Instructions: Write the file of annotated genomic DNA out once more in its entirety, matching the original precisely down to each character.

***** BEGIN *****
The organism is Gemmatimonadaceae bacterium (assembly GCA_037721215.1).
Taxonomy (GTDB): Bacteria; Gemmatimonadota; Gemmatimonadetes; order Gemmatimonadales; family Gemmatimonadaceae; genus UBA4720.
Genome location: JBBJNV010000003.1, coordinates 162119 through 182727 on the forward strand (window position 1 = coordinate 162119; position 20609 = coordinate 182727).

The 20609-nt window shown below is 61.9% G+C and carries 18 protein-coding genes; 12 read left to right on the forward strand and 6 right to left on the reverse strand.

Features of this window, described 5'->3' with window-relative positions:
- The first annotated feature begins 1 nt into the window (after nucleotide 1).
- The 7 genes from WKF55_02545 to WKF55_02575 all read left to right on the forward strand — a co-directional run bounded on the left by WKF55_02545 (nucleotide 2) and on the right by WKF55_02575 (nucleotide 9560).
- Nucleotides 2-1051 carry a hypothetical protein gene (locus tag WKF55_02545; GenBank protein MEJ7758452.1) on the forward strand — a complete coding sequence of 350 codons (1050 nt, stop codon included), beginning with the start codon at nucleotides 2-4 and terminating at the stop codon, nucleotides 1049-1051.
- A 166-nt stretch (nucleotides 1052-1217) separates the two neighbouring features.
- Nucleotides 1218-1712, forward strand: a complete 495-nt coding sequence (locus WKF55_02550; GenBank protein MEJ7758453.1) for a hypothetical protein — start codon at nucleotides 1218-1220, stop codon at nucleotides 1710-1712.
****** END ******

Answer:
The organism is Gemmatimonadaceae bacterium (assembly GCA_037721215.1).
Taxonomy (GTDB): Bacteria; Gemmatimonadota; Gemmatimonadetes; order Gemmatimonadales; family Gemmatimonadaceae; genus UBA4720.
Genome location: JBBJNV010000003.1, coordinates 162119 through 182727 on the forward strand (window position 1 = coordinate 162119; position 20609 = coordinate 182727).

The 20609-nt window shown below is 61.9% G+C and carries 18 protein-coding genes; 12 read left to right on the forward strand and 6 right to left on the reverse strand.

Features of this window, described 5'->3' with window-relative positions:
- The first annotated feature begins 1 nt into the window (after nucleotide 1).
- The 7 genes from WKF55_02545 to WKF55_02575 all read left to right on the forward strand — a co-directional run bounded on the left by WKF55_02545 (nucleotide 2) and on the right by WKF55_02575 (nucleotide 9560).
- Nucleotides 2-1051 carry a hypothetical protein gene (locus tag WKF55_02545; GenBank protein MEJ7758452.1) on the forward strand — a complete coding sequence of 350 codons (1050 nt, stop codon included), beginning with the start codon at nucleotides 2-4 and terminating at the stop codon, nucleotides 1049-1051.
- A 166-nt stretch (nucleotides 1052-1217) separates the two neighbouring features.
- Nucleotides 1218-1712, forward strand: a complete 495-nt coding sequence (locus WKF55_02550; GenBank protein MEJ7758453.1) for a hypothetical protein — start codon at nucleotides 1218-1220, stop codon at nucleotides 1710-1712.